Friend surmises that publishers talk to librarians in order to increase market share. It is true that publishers have always paid attention to their customers and tried to understand their realities as a part of efficient marketing. But the publishers I know (and not just in the nonprofit world) also talk to librarians out of a sense that we are all in this together and a conviction that the entire process of scholarly communication -- a process which is now changing radically -- will be best served by clear and mutually respectful communication, even when we must disagree.
Publishers and librarians both add real value to the communication process -- value which is often invisible to the end user. So I talk to librarians because I truly care about their perceptions, needs, and realities, not just because it will make me a more efficient seller. I and most of my publishing peers want to create an electronic world which benefits publishers and librarians -- and the scholars whom we all serve.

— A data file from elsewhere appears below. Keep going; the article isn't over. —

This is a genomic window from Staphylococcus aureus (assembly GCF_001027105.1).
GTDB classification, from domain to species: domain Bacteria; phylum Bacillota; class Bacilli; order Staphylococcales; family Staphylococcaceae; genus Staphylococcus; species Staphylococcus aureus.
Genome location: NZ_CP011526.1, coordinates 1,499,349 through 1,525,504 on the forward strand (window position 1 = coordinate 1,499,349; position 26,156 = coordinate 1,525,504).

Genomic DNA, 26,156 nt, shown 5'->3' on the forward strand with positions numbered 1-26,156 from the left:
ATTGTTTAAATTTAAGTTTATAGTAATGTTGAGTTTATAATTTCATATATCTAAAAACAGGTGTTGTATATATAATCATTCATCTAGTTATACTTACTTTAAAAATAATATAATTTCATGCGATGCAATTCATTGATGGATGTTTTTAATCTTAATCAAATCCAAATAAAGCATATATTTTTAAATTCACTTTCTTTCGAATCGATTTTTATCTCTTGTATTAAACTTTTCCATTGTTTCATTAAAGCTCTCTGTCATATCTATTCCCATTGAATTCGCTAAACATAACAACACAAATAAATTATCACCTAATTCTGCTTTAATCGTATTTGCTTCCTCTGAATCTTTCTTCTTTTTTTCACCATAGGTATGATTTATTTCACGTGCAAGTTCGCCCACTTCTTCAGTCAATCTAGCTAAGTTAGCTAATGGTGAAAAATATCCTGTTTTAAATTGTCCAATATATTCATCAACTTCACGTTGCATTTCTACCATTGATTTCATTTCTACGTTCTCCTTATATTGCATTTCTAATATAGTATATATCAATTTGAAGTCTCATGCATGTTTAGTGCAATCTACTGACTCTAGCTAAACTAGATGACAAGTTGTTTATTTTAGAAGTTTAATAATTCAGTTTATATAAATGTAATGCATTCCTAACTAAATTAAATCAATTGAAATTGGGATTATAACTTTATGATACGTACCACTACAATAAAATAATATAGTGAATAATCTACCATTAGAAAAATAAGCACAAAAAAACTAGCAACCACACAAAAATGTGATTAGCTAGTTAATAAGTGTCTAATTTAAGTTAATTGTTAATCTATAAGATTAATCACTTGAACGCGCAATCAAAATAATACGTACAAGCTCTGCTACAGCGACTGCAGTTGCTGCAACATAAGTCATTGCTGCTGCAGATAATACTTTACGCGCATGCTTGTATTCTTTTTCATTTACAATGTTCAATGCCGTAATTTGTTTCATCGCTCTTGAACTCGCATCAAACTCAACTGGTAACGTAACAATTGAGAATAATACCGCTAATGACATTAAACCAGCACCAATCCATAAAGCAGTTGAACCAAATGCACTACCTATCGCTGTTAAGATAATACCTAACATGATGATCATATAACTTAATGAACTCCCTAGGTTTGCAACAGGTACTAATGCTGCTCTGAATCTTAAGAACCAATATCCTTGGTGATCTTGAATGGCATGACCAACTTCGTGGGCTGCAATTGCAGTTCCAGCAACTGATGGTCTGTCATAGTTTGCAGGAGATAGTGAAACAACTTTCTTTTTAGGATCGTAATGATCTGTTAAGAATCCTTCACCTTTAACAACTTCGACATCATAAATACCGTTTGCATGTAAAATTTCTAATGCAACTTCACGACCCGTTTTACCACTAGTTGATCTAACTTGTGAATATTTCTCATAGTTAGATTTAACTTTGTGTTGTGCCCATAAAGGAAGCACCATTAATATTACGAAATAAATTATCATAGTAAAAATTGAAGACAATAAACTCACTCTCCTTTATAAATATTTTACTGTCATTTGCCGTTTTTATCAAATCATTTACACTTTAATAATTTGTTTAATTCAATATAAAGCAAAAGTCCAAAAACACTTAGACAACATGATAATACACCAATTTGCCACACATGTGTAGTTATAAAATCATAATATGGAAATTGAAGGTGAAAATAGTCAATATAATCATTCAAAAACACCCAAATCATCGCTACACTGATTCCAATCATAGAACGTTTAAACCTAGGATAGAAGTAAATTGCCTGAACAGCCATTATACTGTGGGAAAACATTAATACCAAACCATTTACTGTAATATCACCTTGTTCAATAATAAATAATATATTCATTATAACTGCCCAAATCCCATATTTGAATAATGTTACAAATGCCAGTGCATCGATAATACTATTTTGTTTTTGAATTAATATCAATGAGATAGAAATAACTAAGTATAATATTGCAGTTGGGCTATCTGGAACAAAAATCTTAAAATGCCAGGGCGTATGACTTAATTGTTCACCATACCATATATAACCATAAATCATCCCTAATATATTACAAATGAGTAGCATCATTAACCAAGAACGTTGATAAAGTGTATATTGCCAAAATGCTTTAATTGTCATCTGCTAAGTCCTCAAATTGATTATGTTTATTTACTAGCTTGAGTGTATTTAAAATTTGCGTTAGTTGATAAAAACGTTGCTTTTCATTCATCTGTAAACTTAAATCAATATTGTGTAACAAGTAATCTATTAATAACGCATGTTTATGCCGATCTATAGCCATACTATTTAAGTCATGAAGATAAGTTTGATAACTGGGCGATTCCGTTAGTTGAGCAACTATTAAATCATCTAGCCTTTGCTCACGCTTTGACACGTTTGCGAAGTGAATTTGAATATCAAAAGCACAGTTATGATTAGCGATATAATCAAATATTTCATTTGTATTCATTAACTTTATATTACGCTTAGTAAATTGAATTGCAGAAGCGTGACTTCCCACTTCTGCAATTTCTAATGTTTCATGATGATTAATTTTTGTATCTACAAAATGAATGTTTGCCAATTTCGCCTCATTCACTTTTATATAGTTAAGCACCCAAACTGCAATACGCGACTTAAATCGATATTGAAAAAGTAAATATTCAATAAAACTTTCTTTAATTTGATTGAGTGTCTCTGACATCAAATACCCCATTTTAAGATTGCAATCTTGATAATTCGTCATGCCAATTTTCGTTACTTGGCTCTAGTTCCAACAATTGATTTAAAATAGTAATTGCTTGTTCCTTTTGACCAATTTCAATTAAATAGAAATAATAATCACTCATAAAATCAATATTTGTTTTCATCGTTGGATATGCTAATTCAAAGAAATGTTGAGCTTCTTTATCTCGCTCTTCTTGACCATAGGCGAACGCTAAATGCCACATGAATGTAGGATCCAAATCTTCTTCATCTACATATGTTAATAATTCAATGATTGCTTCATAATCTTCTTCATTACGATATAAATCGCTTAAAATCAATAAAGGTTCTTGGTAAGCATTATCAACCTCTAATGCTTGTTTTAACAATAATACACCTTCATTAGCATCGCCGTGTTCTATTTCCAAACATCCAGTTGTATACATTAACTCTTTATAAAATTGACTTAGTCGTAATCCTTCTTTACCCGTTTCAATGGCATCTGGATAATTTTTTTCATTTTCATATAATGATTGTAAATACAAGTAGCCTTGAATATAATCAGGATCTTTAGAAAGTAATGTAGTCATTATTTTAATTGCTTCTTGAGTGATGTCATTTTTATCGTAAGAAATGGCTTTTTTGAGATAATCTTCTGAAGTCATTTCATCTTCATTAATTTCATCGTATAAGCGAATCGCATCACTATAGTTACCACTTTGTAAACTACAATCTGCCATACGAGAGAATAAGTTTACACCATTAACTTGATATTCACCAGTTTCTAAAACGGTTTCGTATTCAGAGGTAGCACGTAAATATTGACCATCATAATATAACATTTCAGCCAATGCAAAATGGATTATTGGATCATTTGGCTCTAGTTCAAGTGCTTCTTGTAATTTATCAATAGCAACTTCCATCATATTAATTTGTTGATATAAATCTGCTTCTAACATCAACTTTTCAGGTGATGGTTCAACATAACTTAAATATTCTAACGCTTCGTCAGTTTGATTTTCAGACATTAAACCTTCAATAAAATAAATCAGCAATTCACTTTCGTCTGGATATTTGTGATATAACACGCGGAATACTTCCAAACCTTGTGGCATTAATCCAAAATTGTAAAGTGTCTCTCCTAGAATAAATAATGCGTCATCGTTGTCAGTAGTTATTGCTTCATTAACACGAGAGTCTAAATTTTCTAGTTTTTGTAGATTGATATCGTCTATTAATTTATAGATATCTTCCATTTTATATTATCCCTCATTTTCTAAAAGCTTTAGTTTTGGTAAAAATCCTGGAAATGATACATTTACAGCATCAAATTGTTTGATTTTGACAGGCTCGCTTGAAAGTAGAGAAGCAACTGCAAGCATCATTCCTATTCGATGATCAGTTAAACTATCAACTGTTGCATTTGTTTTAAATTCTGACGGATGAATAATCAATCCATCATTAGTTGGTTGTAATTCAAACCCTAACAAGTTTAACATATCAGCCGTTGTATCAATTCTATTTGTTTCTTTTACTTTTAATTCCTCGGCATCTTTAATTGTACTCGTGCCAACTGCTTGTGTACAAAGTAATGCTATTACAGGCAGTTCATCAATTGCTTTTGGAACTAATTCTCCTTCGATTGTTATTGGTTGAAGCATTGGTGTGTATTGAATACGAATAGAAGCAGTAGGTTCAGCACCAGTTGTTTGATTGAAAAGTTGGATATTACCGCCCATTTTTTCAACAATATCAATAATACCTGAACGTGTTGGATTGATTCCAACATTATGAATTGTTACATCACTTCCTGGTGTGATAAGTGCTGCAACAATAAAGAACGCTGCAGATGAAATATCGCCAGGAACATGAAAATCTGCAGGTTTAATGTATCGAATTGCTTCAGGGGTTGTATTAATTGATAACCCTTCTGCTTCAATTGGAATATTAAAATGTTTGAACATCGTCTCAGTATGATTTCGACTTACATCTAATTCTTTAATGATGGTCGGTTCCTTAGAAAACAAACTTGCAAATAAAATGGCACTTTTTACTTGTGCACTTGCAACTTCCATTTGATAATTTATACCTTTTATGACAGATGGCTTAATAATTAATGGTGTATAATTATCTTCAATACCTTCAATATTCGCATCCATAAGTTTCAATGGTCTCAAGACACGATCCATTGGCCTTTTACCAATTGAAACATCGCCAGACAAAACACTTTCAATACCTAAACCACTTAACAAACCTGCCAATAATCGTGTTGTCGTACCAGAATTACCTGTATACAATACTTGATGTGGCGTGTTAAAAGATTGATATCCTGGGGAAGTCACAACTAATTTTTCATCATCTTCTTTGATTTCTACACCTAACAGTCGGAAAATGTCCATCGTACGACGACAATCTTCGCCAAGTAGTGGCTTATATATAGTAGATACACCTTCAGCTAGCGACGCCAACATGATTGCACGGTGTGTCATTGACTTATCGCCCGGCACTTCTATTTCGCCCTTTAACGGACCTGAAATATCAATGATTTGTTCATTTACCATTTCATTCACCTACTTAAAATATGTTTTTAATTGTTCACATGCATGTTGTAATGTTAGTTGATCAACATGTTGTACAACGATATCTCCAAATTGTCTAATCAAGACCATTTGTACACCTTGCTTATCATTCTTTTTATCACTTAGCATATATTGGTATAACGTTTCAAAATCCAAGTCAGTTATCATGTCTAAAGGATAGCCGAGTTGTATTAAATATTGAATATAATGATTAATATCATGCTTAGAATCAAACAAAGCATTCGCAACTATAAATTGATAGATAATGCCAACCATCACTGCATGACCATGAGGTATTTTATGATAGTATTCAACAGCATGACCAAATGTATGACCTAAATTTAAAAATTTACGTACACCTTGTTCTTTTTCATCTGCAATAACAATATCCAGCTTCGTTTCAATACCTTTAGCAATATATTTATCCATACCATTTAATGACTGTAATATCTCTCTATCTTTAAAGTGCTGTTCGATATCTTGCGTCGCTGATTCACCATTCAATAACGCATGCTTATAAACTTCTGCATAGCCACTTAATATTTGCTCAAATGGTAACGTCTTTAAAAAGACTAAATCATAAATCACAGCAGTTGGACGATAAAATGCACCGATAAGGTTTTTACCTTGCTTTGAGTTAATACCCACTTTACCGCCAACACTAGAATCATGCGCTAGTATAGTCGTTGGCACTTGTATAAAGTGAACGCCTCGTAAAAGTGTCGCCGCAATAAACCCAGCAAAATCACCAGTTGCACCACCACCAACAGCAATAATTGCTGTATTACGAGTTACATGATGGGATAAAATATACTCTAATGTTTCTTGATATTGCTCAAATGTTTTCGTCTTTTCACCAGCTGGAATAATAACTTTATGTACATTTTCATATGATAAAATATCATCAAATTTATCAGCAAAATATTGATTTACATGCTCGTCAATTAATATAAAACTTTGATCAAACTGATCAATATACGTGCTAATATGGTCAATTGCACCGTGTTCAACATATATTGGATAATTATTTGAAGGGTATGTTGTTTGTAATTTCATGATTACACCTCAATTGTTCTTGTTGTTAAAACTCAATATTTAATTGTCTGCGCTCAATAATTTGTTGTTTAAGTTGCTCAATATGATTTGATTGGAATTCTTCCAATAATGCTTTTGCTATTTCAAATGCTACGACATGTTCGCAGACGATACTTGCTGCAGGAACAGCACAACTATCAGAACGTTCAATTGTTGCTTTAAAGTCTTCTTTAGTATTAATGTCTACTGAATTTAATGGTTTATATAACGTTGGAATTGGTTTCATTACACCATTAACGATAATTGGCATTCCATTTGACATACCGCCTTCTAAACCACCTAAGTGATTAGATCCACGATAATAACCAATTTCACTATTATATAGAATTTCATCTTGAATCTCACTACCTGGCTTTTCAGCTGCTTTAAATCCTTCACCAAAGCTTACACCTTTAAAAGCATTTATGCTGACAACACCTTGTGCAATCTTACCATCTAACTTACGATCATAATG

At the same time, I am not free to just "give them what they want." Even at university presses and scholarly societies, we are running businesses and must deal with our own economic realities. The publishers I know have heard what librarians say about their budgets and have done what we can to restrict price increases. In my experience the ongoing library budget crisis comes up in decision-making all the time.
But we are under immense financial pressures ourselves:
*OUR costs continue to rise faster than inflation (paid any attention to what's happening to second and third class postal rates or the cost of paper lately?).So we can't promise libraries prices that are within the CPI without being irresponsible as business people.
*The demands to create electronic product while continuing print product create new cost centers and produce little income. In addition, while the library community has been very vocal in asking publishers to create electronic product (and even to shoulder the costs of new roles like archiving), there isn't a huge level of actual purchasing of e-journals, so that the costs are largely unsupported.